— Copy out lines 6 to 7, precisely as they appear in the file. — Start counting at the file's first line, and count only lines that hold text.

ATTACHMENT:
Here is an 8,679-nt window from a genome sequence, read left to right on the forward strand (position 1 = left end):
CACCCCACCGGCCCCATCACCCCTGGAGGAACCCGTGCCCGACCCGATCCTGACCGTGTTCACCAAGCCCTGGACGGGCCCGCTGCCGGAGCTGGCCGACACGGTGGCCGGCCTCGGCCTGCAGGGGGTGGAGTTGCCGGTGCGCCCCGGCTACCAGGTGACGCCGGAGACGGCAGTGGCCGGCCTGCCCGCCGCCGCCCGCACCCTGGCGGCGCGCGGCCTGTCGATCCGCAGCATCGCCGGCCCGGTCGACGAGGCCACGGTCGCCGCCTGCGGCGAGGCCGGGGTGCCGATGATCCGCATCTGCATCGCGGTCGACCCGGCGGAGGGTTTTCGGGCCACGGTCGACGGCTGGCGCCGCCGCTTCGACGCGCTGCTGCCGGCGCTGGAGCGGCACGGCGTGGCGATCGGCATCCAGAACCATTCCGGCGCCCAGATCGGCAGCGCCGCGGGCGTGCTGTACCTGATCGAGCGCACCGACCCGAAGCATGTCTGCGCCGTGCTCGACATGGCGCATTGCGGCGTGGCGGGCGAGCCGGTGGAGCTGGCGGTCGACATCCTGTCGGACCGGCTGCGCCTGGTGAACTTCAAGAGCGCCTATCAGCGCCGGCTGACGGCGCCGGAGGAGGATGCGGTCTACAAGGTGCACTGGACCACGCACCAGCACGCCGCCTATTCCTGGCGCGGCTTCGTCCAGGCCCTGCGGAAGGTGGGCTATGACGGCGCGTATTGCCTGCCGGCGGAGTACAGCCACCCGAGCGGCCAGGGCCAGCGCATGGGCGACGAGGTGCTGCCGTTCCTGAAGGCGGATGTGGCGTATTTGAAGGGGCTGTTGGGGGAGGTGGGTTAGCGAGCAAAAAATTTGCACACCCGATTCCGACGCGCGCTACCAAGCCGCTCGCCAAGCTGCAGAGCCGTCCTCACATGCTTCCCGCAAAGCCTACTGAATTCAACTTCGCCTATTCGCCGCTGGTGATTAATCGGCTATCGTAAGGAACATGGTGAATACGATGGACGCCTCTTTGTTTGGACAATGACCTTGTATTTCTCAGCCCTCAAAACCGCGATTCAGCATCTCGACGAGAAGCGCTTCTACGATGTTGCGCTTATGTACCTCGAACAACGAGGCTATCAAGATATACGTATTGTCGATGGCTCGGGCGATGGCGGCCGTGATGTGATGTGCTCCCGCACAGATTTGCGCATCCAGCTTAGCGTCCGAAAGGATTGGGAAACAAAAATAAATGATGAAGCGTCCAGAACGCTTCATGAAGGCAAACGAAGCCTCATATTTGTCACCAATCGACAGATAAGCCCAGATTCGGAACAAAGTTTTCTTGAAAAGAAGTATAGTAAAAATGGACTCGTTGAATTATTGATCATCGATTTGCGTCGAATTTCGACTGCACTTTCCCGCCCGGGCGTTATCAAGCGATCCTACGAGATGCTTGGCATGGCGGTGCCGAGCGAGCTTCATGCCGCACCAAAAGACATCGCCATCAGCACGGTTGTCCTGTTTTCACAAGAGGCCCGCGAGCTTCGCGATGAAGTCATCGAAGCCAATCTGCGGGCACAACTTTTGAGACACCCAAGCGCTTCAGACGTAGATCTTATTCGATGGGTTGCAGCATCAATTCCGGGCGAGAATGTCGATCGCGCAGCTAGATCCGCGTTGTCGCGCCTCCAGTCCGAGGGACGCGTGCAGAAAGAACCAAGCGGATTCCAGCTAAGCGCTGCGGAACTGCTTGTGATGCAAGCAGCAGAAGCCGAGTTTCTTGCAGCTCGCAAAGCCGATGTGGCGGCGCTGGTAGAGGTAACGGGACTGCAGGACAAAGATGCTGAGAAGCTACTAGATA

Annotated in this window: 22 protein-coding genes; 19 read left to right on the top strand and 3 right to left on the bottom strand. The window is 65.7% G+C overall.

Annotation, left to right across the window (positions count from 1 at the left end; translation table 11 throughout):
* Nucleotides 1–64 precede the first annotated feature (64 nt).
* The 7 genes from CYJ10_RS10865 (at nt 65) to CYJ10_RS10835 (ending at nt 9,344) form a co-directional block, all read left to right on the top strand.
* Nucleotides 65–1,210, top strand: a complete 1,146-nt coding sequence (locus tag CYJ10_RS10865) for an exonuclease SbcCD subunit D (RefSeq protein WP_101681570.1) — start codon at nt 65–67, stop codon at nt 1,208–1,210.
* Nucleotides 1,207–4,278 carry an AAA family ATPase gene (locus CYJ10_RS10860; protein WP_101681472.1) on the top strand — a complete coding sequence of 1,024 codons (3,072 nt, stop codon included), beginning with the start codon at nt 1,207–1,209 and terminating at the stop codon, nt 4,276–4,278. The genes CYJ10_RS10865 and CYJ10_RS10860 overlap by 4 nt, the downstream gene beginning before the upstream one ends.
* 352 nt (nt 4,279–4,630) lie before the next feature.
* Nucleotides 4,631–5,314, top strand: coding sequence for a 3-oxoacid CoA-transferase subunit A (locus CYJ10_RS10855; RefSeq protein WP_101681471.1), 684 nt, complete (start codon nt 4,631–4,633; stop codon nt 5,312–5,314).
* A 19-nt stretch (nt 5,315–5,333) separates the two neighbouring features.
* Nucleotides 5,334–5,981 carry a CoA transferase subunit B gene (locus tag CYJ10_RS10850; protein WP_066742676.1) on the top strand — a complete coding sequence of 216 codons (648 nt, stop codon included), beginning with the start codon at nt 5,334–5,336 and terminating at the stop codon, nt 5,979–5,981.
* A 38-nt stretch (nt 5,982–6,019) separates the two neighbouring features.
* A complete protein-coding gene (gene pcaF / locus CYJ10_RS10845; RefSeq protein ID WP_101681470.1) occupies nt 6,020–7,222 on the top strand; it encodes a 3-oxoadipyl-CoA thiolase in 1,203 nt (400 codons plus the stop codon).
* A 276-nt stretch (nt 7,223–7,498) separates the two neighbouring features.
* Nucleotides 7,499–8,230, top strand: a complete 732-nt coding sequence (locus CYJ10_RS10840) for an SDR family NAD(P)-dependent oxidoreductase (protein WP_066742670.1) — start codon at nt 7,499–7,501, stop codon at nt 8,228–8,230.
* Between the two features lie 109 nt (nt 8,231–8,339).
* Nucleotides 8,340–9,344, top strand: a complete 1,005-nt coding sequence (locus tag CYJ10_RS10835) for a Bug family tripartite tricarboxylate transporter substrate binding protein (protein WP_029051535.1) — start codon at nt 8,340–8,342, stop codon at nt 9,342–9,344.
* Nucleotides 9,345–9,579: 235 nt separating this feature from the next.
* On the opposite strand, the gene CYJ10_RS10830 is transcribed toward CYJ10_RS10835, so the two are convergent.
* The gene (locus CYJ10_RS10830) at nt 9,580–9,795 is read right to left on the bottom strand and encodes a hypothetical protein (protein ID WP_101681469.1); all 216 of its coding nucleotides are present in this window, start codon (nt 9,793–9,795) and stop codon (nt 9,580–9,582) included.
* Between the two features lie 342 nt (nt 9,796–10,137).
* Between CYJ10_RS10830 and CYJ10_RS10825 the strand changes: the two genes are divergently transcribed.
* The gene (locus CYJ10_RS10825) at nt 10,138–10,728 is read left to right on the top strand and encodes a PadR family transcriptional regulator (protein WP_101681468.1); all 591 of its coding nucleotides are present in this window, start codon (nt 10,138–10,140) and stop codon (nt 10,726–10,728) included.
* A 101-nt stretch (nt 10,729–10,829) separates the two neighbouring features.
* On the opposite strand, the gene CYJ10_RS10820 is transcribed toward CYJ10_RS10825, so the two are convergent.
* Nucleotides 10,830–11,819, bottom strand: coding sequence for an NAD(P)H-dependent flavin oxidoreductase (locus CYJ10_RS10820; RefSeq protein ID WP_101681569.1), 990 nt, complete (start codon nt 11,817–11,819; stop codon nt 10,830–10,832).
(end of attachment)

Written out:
* The 7 genes from CYJ10_RS10865 (at nt 65) to CYJ10_RS10835 (ending at nt 9,344) form a co-directional block, all read left to right on the top strand.
* Nucleotides 65–1,210, top strand: a complete 1,146-nt coding sequence (locus tag CYJ10_RS10865) for an exonuclease SbcCD subunit D (RefSeq protein WP_101681570.1) — start codon at nt 65–67, stop codon at nt 1,208–1,210.